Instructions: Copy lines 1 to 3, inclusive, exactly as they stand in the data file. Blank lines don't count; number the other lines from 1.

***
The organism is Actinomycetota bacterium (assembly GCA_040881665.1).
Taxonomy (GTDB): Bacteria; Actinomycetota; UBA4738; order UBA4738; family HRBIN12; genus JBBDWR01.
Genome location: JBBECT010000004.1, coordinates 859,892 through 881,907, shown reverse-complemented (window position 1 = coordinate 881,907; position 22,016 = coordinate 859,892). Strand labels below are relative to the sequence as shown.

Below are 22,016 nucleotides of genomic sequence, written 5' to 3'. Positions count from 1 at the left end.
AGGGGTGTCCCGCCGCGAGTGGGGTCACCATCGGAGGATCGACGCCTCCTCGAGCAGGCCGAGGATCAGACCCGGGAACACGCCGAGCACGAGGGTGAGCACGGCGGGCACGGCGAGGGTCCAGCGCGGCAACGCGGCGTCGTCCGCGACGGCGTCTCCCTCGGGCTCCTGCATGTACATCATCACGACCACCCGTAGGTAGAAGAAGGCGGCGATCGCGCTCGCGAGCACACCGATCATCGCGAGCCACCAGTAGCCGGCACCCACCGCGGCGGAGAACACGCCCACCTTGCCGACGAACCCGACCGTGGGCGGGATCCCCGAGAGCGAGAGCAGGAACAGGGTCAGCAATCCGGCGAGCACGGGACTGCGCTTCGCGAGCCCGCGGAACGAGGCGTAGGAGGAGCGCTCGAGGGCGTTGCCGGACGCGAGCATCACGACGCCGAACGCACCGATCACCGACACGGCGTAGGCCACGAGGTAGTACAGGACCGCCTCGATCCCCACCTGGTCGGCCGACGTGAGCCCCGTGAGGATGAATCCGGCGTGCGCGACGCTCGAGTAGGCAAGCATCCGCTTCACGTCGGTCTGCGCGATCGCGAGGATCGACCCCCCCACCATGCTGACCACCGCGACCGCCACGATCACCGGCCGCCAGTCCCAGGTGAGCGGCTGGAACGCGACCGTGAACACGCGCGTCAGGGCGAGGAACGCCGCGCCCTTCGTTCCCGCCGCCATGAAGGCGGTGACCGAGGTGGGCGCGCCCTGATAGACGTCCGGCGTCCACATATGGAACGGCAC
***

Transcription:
The organism is Actinomycetota bacterium (assembly GCA_040881665.1).
Taxonomy (GTDB): Bacteria; Actinomycetota; UBA4738; order UBA4738; family HRBIN12; genus JBBDWR01.
Genome location: JBBECT010000004.1, coordinates 859,892 through 881,907, shown reverse-complemented (window position 1 = coordinate 881,907; position 22,016 = coordinate 859,892). Strand labels below are relative to the sequence as shown.